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Make Your Innovation Process 5X More Effective


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bnbvStrategyn 12
Hosted by Tony Ulwick
Discussion Points
  • Why companies struggle with innovation
  • Creating a unifying language of innovation
  • The 5-step process for conceptualizing a product you know will win
Duration: 55 Minutes

summary

Companies invest heavily in innovation in today’s competitive landscape to stay ahead. However, many organizations face inefficiencies throughout innovation, leading to low success rates and wasted resources. The goal is to turn around these failure rates and increase success rates to an impressive 86%. This blog post will delve into the potential of the Outcome-Driven Innovation (ODI) process, offering hope for organizations looking to improve their innovation success rates.

 

Defining the Innovation Process

 

Innovation is devising solutions that address unmet customer needs. Ideally, the output of an effective innovation process is a product concept that will win in the market before development even begins. This shift in thinking is crucial for improving success rates and minimizing wasted efforts.

 

Shifting to a Needs-First Approach 

 

Traditionally, companies have followed an “Ideas-First” approach, often leading to inefficiencies and low success rates. By adopting a “Needs-First” approach, organizations can focus on understanding customer needs and targeting solutions to address unmet needs. This shift in perspective is the foundation for improving innovation outcomes.

 

Misalignment on Key Terms and Issues

 

 One of the primary reasons for low innovation success rates is the lack of agreement on key terms and issues. Teams often struggle to align on defining markets and needs, uncovering unmet needs, and segmenting markets. This misalignment leads to combining incompatible innovation methods and, ultimately, poor results.

 

Characteristics of a Great Innovation Process

 

 A great innovation process should provide a unifying language of innovation, deliver high success rates (86%), align teams around value creation, and enable conceptualizing winning solutions before development begins. By incorporating these characteristics, organizations can dramatically improve their innovation efforts.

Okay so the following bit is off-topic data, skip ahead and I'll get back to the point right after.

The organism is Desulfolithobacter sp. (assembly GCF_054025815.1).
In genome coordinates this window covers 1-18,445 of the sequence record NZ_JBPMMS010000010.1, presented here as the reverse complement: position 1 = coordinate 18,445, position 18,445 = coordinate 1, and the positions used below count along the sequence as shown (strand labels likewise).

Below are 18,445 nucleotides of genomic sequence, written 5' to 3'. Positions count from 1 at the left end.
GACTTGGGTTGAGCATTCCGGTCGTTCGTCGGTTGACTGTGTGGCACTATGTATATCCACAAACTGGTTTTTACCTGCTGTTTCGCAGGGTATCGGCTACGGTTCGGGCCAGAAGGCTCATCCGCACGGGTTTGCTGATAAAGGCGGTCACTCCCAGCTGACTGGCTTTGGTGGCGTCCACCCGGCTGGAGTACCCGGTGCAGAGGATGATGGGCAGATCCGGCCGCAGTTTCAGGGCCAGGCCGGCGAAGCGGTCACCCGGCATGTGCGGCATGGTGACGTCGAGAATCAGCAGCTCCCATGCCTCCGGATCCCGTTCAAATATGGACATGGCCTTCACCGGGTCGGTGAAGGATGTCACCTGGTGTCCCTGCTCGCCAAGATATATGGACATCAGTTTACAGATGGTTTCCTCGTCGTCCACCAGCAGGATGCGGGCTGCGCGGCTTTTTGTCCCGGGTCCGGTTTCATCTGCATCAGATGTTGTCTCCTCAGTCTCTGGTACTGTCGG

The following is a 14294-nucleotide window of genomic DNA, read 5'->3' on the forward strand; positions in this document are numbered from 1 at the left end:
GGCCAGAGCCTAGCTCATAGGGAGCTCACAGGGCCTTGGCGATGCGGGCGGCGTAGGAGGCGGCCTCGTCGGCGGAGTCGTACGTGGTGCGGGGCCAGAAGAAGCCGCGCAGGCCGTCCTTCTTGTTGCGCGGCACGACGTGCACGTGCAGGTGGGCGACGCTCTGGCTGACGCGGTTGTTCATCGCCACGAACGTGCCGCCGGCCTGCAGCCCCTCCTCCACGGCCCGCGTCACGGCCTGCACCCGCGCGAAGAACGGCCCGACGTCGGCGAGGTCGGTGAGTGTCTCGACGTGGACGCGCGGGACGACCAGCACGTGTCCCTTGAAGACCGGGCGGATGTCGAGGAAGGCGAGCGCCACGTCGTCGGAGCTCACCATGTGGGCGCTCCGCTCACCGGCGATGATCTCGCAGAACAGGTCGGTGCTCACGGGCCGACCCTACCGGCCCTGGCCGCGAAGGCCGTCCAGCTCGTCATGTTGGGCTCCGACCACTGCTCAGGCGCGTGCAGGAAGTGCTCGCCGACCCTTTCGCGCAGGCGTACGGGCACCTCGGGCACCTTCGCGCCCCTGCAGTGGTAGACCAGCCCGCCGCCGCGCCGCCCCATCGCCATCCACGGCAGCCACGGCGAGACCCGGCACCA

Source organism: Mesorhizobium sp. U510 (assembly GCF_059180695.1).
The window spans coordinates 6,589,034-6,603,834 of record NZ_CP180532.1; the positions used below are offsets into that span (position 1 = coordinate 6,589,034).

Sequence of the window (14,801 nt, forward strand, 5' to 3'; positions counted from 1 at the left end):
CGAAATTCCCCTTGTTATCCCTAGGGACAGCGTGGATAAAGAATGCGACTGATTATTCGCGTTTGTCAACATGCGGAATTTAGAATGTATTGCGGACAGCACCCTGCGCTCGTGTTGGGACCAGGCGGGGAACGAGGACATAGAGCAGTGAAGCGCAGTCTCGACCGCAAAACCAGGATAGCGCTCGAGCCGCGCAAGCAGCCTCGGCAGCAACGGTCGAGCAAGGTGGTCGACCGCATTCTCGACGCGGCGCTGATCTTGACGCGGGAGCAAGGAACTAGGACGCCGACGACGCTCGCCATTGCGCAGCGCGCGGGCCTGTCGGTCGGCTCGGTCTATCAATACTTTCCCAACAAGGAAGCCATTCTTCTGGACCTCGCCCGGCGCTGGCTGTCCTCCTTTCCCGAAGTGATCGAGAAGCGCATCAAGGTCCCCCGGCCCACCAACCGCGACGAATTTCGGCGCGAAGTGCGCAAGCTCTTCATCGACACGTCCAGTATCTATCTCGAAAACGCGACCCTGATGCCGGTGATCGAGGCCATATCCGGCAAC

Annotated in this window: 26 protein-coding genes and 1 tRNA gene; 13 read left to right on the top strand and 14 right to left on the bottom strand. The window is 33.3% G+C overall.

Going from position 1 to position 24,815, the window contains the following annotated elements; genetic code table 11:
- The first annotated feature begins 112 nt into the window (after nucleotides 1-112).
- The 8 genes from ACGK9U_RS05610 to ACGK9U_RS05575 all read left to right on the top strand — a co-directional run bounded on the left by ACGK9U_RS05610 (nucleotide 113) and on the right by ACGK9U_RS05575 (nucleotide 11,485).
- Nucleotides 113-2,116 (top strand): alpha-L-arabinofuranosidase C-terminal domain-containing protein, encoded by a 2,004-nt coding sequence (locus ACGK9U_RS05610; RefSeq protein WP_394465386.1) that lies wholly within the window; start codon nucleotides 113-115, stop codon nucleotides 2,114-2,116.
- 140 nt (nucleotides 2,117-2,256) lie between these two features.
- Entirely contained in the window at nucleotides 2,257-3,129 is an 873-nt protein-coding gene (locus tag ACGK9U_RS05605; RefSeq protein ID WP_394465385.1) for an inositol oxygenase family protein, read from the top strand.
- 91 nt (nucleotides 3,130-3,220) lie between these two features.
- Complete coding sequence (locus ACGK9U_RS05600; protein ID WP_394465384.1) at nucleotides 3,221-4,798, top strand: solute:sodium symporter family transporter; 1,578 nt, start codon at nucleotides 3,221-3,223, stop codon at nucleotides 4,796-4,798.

Outcome-Driven Innovation (ODI) Process 

 

The ODI process is a powerful approach that addresses the challenges mentioned above. It begins by defining markets around the “job-to-be-done,” which focuses on the customer’s objectives rather than solutions. Next, customer needs are identified as measurable outcomes, allowing teams to quantify unmet needs through importance vs. satisfaction ratings. ODI also segments markets around unmet needs rather than just demographics, providing a more accurate picture of customer requirements. Finally, the innovation strategy is aligned with unmet needs for efficient growth.

 

Benefits and Results of ODI 

 

Organizations that have implemented the ODI process have seen remarkable results, including:

  • 86% success rates, a 5x improvement over traditional methods
  • Reduced development expenses and time-to-market
  • Valid, defensible market segments
  • A roadmap for long-term growth
  • Improved team alignment and confidence in winning products

These benefits demonstrate the power of the ODI process in transforming innovation efforts and driving sustainable growth.

 

Conclusion 

 

The Outcome-Driven Innovation process provides a scientific approach to innovation that brings competence, transparency, alignment, and trust to teams. Companies of all sizes can dramatically improve their innovation success rates by focusing on customer needs and aligning innovation efforts accordingly. Adopting the ODI process is a proven way to create winning products and stay ahead in today’s competitive market.


Tony Ulwick

Tony is the pioneer of Jobs-to-be-Done Theory, inventor of the Outcome-Driven Innovation® (ODI) process, and founder and CEO of Strategyn. Philip Kotler calls Tony “the Deming of innovation” and Clayton Christensen credits him with “bringing predictability to innovation.” Published in Harvard Business Review and MIT Sloan Management Review, Tony is also the author of 2 best sellers: What Customers Want and JOBS TO BE DONE: Theory to Practice.

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